Hooper (Richard Dreyfuss), perhaps, thinks it is. Hooper is a third kind of masculine ideal: the man whose family has money, the man whose hands are soft and white because he can keep them that way. The man who has certainly passed a lot of tests and has certainly written a lot of brilliant papers. The man with all the latest technology, all the right equipment.
And of course Hooper, too, has flaws—has the pejorative “book-learning” looming over him, has faced many academic and theoretical challenges but maybe not too many physical ones. Has an extra layer of flesh around the middle. Has a nonchalance and an intellectual assurance that can be dangerous when the stakes are arms and legs and guts.
(You have probably known this man and you have probably loved this man and you have probably asked this man to be something more and seen how he couldn’t. Even here, Hooper vanishes during the climactic fight, drops off the radar. You think he is dead and then you realize he was just, like, hiding underwater breathing scuba diving air. You get momentarily pissed off that he was just chilling down there while Quint was dying. You realize this is why you broke up with this man years ago. You forgive him and remember that he is who he is.)
Three men on the ocean who are really one man: the brawn and the soul and the brains.
But you can never face a shark and swim away whole.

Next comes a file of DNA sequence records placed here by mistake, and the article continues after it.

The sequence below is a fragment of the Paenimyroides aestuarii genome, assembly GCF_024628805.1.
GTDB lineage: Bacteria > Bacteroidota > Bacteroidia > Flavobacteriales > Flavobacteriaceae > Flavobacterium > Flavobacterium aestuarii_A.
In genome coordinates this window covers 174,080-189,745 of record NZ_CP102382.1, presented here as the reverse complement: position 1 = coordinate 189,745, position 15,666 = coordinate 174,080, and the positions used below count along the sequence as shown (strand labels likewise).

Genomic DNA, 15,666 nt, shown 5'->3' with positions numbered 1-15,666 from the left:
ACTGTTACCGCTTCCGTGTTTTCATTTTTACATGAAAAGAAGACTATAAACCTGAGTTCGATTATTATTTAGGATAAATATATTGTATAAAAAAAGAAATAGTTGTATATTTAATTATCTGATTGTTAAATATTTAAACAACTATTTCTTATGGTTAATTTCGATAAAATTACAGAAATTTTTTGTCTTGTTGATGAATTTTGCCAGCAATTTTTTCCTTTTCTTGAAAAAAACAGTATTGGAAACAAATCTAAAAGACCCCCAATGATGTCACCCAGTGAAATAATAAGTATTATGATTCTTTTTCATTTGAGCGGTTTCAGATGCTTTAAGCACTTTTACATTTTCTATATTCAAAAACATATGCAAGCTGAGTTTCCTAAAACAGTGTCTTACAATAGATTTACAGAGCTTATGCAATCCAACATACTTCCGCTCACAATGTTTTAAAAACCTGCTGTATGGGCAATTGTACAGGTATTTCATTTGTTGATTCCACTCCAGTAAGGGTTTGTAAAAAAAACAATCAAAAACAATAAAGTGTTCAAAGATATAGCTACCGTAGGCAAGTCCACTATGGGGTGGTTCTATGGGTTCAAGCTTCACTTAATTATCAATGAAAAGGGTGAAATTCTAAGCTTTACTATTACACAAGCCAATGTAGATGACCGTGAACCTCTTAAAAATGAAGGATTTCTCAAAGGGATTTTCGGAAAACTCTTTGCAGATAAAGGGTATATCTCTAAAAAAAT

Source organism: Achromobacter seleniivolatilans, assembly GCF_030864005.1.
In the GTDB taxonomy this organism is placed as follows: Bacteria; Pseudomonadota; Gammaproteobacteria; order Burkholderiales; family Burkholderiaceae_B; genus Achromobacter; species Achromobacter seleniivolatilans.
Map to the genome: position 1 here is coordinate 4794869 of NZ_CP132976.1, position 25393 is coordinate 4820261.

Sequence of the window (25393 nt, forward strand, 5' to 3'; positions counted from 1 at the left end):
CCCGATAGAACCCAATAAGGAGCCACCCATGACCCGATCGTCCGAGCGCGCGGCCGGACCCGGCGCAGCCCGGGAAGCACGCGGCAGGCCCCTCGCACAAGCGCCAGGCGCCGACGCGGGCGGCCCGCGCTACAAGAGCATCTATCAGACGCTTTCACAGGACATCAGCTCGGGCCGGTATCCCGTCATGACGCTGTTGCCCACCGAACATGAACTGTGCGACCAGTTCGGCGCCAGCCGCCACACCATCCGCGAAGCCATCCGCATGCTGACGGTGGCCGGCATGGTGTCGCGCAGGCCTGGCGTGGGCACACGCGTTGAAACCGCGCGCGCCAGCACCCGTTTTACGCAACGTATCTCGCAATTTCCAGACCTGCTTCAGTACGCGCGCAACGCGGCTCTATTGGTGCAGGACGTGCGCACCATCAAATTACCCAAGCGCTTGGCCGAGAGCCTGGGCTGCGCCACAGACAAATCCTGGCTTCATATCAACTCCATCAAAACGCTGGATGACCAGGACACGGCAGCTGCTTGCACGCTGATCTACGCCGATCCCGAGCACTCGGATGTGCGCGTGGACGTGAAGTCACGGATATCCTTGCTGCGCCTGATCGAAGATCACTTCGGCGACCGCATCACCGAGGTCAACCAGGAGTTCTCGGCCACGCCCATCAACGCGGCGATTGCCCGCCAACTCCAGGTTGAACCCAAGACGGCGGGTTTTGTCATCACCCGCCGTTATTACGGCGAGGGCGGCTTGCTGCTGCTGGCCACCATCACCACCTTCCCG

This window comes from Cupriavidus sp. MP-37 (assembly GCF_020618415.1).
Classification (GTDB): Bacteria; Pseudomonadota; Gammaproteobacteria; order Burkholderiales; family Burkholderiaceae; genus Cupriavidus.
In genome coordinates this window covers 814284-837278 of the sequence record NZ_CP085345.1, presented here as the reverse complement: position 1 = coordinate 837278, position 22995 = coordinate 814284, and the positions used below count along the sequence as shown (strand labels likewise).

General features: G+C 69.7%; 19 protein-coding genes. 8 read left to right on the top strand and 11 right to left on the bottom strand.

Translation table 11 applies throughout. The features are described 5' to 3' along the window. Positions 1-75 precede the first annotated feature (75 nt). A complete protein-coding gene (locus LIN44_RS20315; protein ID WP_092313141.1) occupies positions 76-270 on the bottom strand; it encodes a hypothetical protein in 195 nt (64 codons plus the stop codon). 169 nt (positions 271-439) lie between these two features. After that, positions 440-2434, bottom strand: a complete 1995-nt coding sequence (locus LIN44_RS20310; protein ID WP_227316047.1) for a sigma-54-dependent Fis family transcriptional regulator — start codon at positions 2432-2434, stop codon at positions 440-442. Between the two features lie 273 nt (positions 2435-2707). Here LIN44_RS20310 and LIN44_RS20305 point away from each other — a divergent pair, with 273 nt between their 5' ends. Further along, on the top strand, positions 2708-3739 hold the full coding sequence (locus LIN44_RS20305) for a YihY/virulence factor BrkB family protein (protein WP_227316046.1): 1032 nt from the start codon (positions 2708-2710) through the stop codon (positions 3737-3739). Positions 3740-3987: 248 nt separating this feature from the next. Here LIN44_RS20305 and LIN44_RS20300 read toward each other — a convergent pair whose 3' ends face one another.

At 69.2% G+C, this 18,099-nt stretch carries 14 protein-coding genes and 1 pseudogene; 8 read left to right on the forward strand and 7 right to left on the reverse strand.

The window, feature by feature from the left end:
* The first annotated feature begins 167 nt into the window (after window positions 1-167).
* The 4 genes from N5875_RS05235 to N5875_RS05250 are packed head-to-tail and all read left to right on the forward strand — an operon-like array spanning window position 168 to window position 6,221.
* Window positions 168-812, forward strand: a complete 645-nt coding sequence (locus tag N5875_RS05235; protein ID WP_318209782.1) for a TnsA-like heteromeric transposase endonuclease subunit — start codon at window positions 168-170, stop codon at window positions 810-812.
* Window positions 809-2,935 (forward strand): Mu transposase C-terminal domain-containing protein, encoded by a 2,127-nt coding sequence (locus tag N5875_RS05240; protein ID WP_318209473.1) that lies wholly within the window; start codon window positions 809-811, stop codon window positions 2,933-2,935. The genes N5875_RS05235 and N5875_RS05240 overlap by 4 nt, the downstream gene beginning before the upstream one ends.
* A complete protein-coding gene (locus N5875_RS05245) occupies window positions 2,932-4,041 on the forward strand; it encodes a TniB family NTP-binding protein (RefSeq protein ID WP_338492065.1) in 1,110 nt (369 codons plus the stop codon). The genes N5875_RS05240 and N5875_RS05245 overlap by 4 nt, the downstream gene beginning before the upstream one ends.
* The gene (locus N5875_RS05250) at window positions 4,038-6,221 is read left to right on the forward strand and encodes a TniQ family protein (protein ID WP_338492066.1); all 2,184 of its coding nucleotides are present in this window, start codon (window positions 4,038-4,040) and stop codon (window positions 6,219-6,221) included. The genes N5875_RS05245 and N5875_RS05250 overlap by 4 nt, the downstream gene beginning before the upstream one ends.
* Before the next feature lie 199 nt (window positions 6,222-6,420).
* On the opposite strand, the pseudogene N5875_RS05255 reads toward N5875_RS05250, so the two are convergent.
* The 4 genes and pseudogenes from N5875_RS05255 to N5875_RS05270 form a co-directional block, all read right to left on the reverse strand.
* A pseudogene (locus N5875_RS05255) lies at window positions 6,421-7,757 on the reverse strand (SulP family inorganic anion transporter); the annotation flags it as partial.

Jaws is a story about America
You are watching Jaws and you realize it’s the weekend. It’s the Fourth of July weekend! It’s a long weekend and a weekend for celebrating.
Undeniably, it is every American citizen’s natural right to have a Fourth of July celebration on a beach, eating barbeque, drinking beer, watching fireworks. It is every American citizen’s natural right to celebrate freedom by having a day where he does not have to think about the consequences of his actions—does not have to think about how small he is in the context of the greater world. It is the Fourth of July and it is summer in America, goddammit.
It is summer in America in a small town where the families know each other and the shops are owned by men who grew up in that same small town and the salt cuts through the air incisively. It is summer and the houses feel closer together and the money is coming in. The mayor pats people on the back. The boys play out on the pier. The sky opens up like a gift.
(Your son has a pair of Jaws pajamas that are red, white, and blue.)
It is summer in America and everyone is pushing the limit on how long the forces at work that are bigger than us can be ignored. How long the Other can be staved off. How long we can continue to avoid that which scares us or is stronger than us or is pulling us underwater. America is really good at pushing these limits.
If you just lie in the sun on your stomach for five more minutes you will win.
Or you won’t win. You’ll be proven wrong. The evil thing you thought you could ignore out of existence is rearing itself up and taking things from you—things you loved, things you were promised—and you are angry at it, and you are angry at America for blinding you to it. And yet you still need something homegrown and apple-pie-d and full of shooting stars to save you: you need the American Hero: the thoughtful man with something to prove, the honest man with a lot at stake.
It is summer in America and everywhere you look you see people in denial. You are waiting for someone to turn the boat around.
Jaws is a love story.
Your parents tell you about the time they saw it in the theater and avoided the beach for a year. The poster has that terrifying huge mouth full of teeth, pointing up singularly and awfully. John Williams’s score still makes your skin prickle.